It would be impossible to write a book about the women in the Manson family and have it not be interesting. Even all these decades later, the story of this cult is still shocking and mystifying to many people. How did a group of seemingly ‘normal’ girls turn into murderers? Were they completely coerced into committing the crimes? Should they continue to be held responsible for what happened while they were under the influence of mind control? Their story continues in the present, as they’re continually up for (and denied) parole, leaving many of these questions still largely unanswered.
Meredith became friends with several of the women during their time behind bars while interviewing them for this book. It was interesting to see her take their actual character after spending time with them (since most who condemn them haven’t actually interacted with them in person). However, this book spends far too much time with Meredith trying to insert herself into the narrative (I was confused between her parallel of the women being disenfranchised with society and the author’s quarter-Jewish background.) I would definitely define this book as more of a memoir from Meredith rather than a non-fiction account of the Manson followers. Although I enjoyed much of the facts of this bizarre tale, I feel like the story would have been better served in with more linear storytelling. The chapters jumped around way too much, so I often felt disconnected from the women’s stories. I’m interested in reading more about the Manson family after this, but probably won’t be recommending this to others because of the disjointedness of the writing.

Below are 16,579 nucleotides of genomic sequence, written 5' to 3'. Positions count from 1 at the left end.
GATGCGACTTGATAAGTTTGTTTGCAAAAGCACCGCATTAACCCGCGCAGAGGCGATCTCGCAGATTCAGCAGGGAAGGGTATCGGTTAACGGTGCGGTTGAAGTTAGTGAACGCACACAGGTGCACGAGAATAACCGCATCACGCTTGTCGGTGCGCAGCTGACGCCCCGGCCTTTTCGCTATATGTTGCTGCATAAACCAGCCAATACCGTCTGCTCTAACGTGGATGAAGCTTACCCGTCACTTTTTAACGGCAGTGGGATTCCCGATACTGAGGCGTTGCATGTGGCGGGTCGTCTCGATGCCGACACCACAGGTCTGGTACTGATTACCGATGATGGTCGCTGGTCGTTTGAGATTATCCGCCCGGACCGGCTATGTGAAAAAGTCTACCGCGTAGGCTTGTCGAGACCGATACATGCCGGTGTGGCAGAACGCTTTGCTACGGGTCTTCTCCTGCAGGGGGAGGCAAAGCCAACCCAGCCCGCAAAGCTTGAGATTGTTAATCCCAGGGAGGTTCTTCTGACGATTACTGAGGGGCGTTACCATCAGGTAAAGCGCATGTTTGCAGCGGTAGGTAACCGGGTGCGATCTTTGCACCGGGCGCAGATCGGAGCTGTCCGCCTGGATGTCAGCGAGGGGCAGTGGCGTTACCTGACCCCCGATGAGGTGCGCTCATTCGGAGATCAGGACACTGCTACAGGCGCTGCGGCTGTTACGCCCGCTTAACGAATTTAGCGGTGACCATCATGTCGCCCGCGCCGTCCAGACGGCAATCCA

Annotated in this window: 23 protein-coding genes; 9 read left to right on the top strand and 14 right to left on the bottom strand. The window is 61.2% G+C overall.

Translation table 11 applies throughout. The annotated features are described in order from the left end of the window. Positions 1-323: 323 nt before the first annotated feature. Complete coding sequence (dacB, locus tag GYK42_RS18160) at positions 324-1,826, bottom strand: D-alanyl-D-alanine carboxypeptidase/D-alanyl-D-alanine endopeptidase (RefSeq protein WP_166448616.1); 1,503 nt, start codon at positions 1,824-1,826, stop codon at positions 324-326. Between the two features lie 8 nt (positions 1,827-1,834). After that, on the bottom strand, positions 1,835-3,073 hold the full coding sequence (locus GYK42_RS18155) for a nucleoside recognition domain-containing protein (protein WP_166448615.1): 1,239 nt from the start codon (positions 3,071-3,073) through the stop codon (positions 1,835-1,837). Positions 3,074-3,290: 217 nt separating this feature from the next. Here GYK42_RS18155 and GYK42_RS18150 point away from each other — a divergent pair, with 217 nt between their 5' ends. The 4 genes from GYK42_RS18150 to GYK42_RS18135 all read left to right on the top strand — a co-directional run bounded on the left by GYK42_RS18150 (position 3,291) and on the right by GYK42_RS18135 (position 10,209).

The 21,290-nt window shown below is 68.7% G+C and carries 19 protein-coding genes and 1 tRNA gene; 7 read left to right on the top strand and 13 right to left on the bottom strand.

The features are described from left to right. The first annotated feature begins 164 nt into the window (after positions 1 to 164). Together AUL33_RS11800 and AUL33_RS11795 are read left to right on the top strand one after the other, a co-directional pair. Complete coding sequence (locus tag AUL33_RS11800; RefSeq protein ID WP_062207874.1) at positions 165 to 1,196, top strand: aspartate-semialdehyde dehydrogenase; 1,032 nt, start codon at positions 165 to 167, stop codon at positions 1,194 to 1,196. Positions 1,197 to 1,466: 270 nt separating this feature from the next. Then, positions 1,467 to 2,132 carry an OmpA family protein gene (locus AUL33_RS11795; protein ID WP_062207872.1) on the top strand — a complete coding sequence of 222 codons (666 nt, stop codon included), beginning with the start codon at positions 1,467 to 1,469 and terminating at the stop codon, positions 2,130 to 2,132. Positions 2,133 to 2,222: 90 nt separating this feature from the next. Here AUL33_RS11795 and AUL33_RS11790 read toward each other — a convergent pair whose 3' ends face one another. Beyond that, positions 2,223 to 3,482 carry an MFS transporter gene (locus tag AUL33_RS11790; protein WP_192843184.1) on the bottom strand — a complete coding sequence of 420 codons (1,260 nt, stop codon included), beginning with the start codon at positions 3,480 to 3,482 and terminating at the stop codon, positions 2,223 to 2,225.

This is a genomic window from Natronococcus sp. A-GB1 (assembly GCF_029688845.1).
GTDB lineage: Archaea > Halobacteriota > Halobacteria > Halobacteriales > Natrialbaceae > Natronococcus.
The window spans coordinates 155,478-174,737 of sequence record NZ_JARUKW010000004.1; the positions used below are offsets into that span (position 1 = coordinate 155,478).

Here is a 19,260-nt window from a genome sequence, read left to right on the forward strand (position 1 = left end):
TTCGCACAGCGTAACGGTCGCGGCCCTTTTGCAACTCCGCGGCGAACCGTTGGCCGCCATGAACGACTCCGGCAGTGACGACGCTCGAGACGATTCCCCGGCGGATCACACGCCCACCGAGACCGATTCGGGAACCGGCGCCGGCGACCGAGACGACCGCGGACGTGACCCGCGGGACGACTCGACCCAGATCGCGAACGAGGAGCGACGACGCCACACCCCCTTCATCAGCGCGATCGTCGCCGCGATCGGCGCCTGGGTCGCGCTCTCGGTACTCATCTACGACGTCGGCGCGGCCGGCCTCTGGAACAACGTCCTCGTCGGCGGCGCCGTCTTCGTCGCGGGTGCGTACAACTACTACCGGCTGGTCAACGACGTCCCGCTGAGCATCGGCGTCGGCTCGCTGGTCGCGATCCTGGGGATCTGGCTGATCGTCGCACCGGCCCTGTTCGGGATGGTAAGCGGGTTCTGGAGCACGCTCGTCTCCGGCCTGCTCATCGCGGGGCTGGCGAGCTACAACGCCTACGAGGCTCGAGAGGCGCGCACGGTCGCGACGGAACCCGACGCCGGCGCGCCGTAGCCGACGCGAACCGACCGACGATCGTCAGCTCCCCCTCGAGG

*Free ARC provided by NetGalley in exchange for an honest review*